WHOEVER you are and wherever you are in your writing adventure, you have an idea of what constitutes success. For some, the definition of success is getting their book published by a mainstream publisher. For others, it is a million-dollar advance or household-name fame on a J.K. Rowling Harry Potter scale. For others, it is selling more than 100,000 copies. Or perhaps you crave kudos in the press or from peers, winning the Man Booker Prize or making The New York Times bestseller list.
For most, publishing is a tough business. So many would-be writers have a dream to write a book and achieve ‘success’ with that book, but that dream can quickly be diluted. For a start, the demands of current bookselling markets can be restrictive — you may have a deep desire to write speculative fiction, but if you are writing it at a time when speculative fiction is not selling well, it is going to be hard to get published. Besides, you most likely need money, so you need to use your time to earn money, which means instead of writing what you are passionate about, you have to write what sells.
But the biggest dilution of success comes from within. Indeed, some people never feel successful, because their achievements are never enough for them. Inside they don’t feel like a success because they don’t consider any of their achievements successes, or one ‘failure’ looms large and eclipses any achievements. And they have no idea what will make them feel successful, which means they will never feel that way. A writer may gain a hefty advance, be published by a well-known publisher, and sell many copies then one negative review can bring a feeling of failure. A writer who has written an amazing book with impressive factual research and 500 compelling pages can feel like they’ve failed if they are rejected by one publisher.
The truth is, not all writers are going to become the J.K. Rowlings of this world. But there is more than enough room for abundant success for the writer without this. There is no need to dilute your dream with self-imposed feelings of failure. The ultimate secret to success as a writer is simple: define your own success.
The first success for every book writer is to finish the book. Only 3% of writers finish their book, so if you have finished your tome you should be feeling very successful. You should be celebrating your motivation, dedication, vision, and perseverance. After all, you have achieved something that 97% of people did not.
One key to feeling successful is to tier your successes. Once you have finished your book, your next success could be to show it to ten people. After all, it can be difficult to show your book to people, so merely unveiling it is a success.
The idea is to make your successes achievable, flexible, and realistic, and to celebrate each step when you get there. It’s important to celebrate every success, no matter how small. Plan your goals or achievements in advance so you have defined what a success is and know when to celebrate. Make these tiers both small and achievable in short time frames.
Consider for a moment a speculative fiction author. When the general market isn’t buying speculative fiction in huge quantities (and as a result publishers aren’t publishing it) where does that leave the author? It certainly doesn’t mean the author is a failure if their book doesn’t get published — the book could be brilliant, but just not in line with current commercial trends. Does success mean making money? And if it does, how much denotes success?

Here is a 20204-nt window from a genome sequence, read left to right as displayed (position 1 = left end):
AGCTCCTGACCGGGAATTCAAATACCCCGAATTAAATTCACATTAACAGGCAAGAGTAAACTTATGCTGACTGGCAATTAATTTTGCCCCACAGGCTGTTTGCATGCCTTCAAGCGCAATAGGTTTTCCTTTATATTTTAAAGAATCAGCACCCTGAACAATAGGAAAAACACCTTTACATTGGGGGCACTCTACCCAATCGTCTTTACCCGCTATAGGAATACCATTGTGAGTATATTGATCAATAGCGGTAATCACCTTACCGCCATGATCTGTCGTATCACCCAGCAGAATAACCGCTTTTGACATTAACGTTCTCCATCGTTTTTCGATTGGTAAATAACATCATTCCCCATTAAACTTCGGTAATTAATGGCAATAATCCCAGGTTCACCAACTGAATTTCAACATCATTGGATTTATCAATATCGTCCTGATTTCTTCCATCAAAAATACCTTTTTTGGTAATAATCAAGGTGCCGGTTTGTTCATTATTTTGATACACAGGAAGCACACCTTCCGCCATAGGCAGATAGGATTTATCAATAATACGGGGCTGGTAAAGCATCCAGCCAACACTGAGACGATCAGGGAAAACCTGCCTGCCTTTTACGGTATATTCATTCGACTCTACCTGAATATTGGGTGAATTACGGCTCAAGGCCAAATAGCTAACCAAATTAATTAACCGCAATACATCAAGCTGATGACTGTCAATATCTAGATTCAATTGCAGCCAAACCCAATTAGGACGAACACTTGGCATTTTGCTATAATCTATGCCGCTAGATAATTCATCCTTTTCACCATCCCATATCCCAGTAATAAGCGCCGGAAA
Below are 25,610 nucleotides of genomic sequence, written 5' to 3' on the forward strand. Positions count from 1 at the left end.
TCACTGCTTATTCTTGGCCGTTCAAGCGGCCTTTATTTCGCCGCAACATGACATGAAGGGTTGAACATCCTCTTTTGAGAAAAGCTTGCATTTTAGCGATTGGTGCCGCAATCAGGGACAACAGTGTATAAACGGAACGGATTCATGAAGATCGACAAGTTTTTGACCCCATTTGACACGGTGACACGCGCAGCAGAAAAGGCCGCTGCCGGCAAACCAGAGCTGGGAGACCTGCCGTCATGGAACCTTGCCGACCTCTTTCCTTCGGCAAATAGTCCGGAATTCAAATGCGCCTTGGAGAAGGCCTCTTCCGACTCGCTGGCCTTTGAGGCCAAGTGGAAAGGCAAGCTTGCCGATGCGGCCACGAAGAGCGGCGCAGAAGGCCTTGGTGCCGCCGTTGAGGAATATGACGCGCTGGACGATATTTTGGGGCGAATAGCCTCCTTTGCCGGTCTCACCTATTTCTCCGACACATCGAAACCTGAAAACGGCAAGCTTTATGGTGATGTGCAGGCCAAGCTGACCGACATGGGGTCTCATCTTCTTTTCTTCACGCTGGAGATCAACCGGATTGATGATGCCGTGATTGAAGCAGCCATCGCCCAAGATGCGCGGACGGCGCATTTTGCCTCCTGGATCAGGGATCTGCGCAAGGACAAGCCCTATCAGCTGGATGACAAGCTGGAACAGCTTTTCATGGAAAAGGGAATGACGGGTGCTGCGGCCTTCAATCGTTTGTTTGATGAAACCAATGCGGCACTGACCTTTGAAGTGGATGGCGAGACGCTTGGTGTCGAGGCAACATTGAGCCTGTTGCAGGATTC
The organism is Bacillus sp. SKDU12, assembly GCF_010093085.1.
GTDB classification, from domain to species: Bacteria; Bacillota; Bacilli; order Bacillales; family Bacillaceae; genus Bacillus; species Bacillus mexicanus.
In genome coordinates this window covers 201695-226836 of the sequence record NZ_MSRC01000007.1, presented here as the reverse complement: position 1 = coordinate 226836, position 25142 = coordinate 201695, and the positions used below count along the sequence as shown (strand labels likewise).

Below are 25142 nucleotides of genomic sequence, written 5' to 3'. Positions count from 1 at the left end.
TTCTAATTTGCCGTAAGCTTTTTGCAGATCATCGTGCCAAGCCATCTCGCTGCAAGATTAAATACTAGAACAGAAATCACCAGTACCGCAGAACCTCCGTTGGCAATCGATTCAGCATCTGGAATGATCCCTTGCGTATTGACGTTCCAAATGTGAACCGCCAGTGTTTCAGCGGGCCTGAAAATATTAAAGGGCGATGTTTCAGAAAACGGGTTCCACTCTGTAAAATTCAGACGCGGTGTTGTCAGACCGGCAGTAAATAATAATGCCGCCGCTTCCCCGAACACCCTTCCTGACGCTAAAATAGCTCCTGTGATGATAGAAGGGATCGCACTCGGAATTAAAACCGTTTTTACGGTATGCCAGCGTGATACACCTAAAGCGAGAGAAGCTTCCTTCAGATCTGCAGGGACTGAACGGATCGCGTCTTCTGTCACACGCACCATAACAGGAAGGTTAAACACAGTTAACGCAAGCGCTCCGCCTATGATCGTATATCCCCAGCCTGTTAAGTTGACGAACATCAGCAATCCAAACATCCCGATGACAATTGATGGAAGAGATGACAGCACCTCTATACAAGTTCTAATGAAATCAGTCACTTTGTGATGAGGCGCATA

It is important to be practical and realistic. If your idea of success is to make a million dollars or sell thousands of copies then you’ll have to consider commercial realities. If you want to win the Man Booker Prize, then read and study those books that have won the prize before; write the type of book that the judges prefer. Be strategic with your plans for success.
It is imperative that your successes do not depend on other people’s opinions of you. If people you show your manuscript to have ‘negative’ comments, you can take them on board as positive suggestions on how you can improve your book. The definition happens in your mind. You have power over your reactions. How you define their comments will define how successful you feel.
Remember positive emotion is going to help your project and negative emotion is going to eat away at it. If you feel negative it’s going to be difficult for you to submit your work to a publisher or even publish it yourself, let alone sell it to readers.
You need to be able to believe in yourself and your work. Your success is up to you. When you are soliciting feedback or submitting to publishers, even one negative voice among ten positive voices can bring you down. Don’t let that one negative opinion drown out your inner convictions. Your work has been a result of passion and often draws on the best of what is inside you.
As Apple founder Steve Jobs said in his commencement address at Stanford in June of 2005: “Your time is limited, so don’t waste it living someone else’s life. Don’t be trapped by dogma, which is living with the results of other people’s thinking. Don’t let the noise of others’ opinions drown out your own inner voice. And most importantly, have the courage to follow your heart and intuition. They somehow already know what you truly want to become. Everything else is secondary.”
Never forget that writing is a joy, and self-expression and self-actualisation can feel amazing. Don’t let your idea of success rob you of this. Besides, as this repurposed adage from the film Racing Stripes points out, writing is like relationships — when you love, you’ve already won.
© Copyright Suzanne Male 2009 Article Extract from the book Get Your Book Off the Ground, soon to be republished in The Book Author’s Therapist.